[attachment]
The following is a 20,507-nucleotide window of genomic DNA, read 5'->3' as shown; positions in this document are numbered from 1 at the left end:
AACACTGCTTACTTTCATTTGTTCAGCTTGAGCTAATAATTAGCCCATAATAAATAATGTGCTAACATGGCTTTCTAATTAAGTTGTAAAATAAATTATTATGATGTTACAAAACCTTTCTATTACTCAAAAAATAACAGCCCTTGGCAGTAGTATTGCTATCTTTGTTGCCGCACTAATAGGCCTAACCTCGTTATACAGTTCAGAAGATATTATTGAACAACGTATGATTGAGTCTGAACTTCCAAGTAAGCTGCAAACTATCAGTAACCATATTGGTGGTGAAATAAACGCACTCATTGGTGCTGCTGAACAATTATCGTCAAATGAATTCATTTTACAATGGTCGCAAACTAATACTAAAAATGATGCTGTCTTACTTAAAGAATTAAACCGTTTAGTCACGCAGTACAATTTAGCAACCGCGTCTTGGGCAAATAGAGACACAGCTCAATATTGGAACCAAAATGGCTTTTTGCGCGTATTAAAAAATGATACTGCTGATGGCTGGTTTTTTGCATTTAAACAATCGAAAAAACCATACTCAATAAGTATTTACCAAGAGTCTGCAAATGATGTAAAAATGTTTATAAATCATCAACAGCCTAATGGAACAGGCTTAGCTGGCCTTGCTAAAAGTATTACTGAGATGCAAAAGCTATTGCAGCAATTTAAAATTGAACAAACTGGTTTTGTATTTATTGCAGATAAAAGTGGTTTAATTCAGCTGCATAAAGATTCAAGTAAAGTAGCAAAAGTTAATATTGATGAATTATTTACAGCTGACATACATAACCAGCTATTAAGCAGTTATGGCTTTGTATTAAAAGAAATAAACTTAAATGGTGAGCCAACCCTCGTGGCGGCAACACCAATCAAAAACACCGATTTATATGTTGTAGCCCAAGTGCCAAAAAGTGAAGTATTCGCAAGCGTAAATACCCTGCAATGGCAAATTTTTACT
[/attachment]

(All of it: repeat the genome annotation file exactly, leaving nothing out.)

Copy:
The following is a 20,507-nucleotide window of genomic DNA, read 5'->3' as shown; positions in this document are numbered from 1 at the left end:
AACACTGCTTACTTTCATTTGTTCAGCTTGAGCTAATAATTAGCCCATAATAAATAATGTGCTAACATGGCTTTCTAATTAAGTTGTAAAATAAATTATTATGATGTTACAAAACCTTTCTATTACTCAAAAAATAACAGCCCTTGGCAGTAGTATTGCTATCTTTGTTGCCGCACTAATAGGCCTAACCTCGTTATACAGTTCAGAAGATATTATTGAACAACGTATGATTGAGTCTGAACTTCCAAGTAAGCTGCAAACTATCAGTAACCATATTGGTGGTGAAATAAACGCACTCATTGGTGCTGCTGAACAATTATCGTCAAATGAATTCATTTTACAATGGTCGCAAACTAATACTAAAAATGATGCTGTCTTACTTAAAGAATTAAACCGTTTAGTCACGCAGTACAATTTAGCAACCGCGTCTTGGGCAAATAGAGACACAGCTCAATATTGGAACCAAAATGGCTTTTTGCGCGTATTAAAAAATGATACTGCTGATGGCTGGTTTTTTGCATTTAAACAATCGAAAAAACCATACTCAATAAGTATTTACCAAGAGTCTGCAAATGATGTAAAAATGTTTATAAATCATCAACAGCCTAATGGAACAGGCTTAGCTGGCCTTGCTAAAAGTATTACTGAGATGCAAAAGCTATTGCAGCAATTTAAAATTGAACAAACTGGTTTTGTATTTATTGCAGATAAAAGTGGTTTAATTCAGCTGCATAAAGATTCAAGTAAAGTAGCAAAAGTTAATATTGATGAATTATTTACAGCTGACATACATAACCAGCTATTAAGCAGTTATGGCTTTGTATTAAAAGAAATAAACTTAAATGGTGAGCCAACCCTCGTGGCGGCAACACCAATCAAAAACACCGATTTATATGTTGTAGCCCAAGTGCCAAAAAGTGAAGTATTCGCAAGCGTAAATACCCTGCAATGGCAAATTTTTACT